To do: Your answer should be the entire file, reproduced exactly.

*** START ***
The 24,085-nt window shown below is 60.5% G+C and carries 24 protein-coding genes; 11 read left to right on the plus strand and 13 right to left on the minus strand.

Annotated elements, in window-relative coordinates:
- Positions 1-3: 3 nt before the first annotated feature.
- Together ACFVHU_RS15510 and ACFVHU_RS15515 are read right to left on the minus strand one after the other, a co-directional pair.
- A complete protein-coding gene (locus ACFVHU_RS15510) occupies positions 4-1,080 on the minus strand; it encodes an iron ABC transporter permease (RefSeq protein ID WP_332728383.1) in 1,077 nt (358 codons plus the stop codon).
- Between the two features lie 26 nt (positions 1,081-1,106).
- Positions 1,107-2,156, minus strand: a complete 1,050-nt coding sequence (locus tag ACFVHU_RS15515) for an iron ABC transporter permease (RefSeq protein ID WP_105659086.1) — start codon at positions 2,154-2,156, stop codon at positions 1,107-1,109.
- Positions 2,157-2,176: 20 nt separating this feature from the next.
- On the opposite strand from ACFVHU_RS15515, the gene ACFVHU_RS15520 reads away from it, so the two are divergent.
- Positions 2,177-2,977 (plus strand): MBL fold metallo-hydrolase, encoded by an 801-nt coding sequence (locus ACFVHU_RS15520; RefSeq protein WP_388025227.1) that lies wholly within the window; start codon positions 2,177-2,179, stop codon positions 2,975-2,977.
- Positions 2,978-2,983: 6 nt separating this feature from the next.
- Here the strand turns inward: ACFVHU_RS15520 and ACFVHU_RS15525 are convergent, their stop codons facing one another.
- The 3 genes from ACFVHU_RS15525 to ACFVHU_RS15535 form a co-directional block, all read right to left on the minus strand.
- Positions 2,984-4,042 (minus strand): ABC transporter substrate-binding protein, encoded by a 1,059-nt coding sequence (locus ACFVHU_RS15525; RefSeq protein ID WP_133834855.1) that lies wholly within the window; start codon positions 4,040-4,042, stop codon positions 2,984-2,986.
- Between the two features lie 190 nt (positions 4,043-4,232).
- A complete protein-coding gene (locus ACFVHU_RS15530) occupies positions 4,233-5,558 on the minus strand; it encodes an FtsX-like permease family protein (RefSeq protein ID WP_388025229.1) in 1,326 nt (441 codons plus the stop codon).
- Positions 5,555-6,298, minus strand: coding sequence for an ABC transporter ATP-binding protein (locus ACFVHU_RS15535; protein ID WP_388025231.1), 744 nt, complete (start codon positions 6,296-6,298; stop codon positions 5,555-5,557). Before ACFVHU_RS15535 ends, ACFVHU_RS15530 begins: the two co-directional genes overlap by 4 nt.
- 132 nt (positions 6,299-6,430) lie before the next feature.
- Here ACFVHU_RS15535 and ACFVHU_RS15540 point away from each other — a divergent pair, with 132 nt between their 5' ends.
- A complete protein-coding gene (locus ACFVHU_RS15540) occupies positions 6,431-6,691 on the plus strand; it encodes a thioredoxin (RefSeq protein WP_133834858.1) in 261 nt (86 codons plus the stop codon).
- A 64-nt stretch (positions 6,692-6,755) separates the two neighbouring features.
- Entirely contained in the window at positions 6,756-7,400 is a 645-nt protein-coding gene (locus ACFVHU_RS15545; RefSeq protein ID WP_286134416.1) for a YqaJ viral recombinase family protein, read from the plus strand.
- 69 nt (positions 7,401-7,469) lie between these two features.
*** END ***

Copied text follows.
The 24,085-nt window shown below is 60.5% G+C and carries 24 protein-coding genes; 11 read left to right on the plus strand and 13 right to left on the minus strand.

Annotated elements, in window-relative coordinates:
- Positions 1-3: 3 nt before the first annotated feature.
- Together ACFVHU_RS15510 and ACFVHU_RS15515 are read right to left on the minus strand one after the other, a co-directional pair.
- A complete protein-coding gene (locus ACFVHU_RS15510) occupies positions 4-1,080 on the minus strand; it encodes an iron ABC transporter permease (RefSeq protein ID WP_332728383.1) in 1,077 nt (358 codons plus the stop codon).
- Between the two features lie 26 nt (positions 1,081-1,106).
- Positions 1,107-2,156, minus strand: a complete 1,050-nt coding sequence (locus tag ACFVHU_RS15515) for an iron ABC transporter permease (RefSeq protein ID WP_105659086.1) — start codon at positions 2,154-2,156, stop codon at positions 1,107-1,109.
- Positions 2,157-2,176: 20 nt separating this feature from the next.
- On the opposite strand from ACFVHU_RS15515, the gene ACFVHU_RS15520 reads away from it, so the two are divergent.
- Positions 2,177-2,977 (plus strand): MBL fold metallo-hydrolase, encoded by an 801-nt coding sequence (locus ACFVHU_RS15520; RefSeq protein WP_388025227.1) that lies wholly within the window; start codon positions 2,177-2,179, stop codon positions 2,975-2,977.
- Positions 2,978-2,983: 6 nt separating this feature from the next.
- Here the strand turns inward: ACFVHU_RS15520 and ACFVHU_RS15525 are convergent, their stop codons facing one another.
- The 3 genes from ACFVHU_RS15525 to ACFVHU_RS15535 form a co-directional block, all read right to left on the minus strand.
- Positions 2,984-4,042 (minus strand): ABC transporter substrate-binding protein, encoded by a 1,059-nt coding sequence (locus ACFVHU_RS15525; RefSeq protein ID WP_133834855.1) that lies wholly within the window; start codon positions 4,040-4,042, stop codon positions 2,984-2,986.
- Between the two features lie 190 nt (positions 4,043-4,232).
- A complete protein-coding gene (locus ACFVHU_RS15530) occupies positions 4,233-5,558 on the minus strand; it encodes an FtsX-like permease family protein (RefSeq protein ID WP_388025229.1) in 1,326 nt (441 codons plus the stop codon).
- Positions 5,555-6,298, minus strand: coding sequence for an ABC transporter ATP-binding protein (locus ACFVHU_RS15535; protein ID WP_388025231.1), 744 nt, complete (start codon positions 6,296-6,298; stop codon positions 5,555-5,557). Before ACFVHU_RS15535 ends, ACFVHU_RS15530 begins: the two co-directional genes overlap by 4 nt.
- 132 nt (positions 6,299-6,430) lie before the next feature.
- Here ACFVHU_RS15535 and ACFVHU_RS15540 point away from each other — a divergent pair, with 132 nt between their 5' ends.
- A complete protein-coding gene (locus ACFVHU_RS15540) occupies positions 6,431-6,691 on the plus strand; it encodes a thioredoxin (RefSeq protein WP_133834858.1) in 261 nt (86 codons plus the stop codon).
- A 64-nt stretch (positions 6,692-6,755) separates the two neighbouring features.
- Entirely contained in the window at positions 6,756-7,400 is a 645-nt protein-coding gene (locus ACFVHU_RS15545; RefSeq protein ID WP_286134416.1) for a YqaJ viral recombinase family protein, read from the plus strand.
- 69 nt (positions 7,401-7,469) lie between these two features.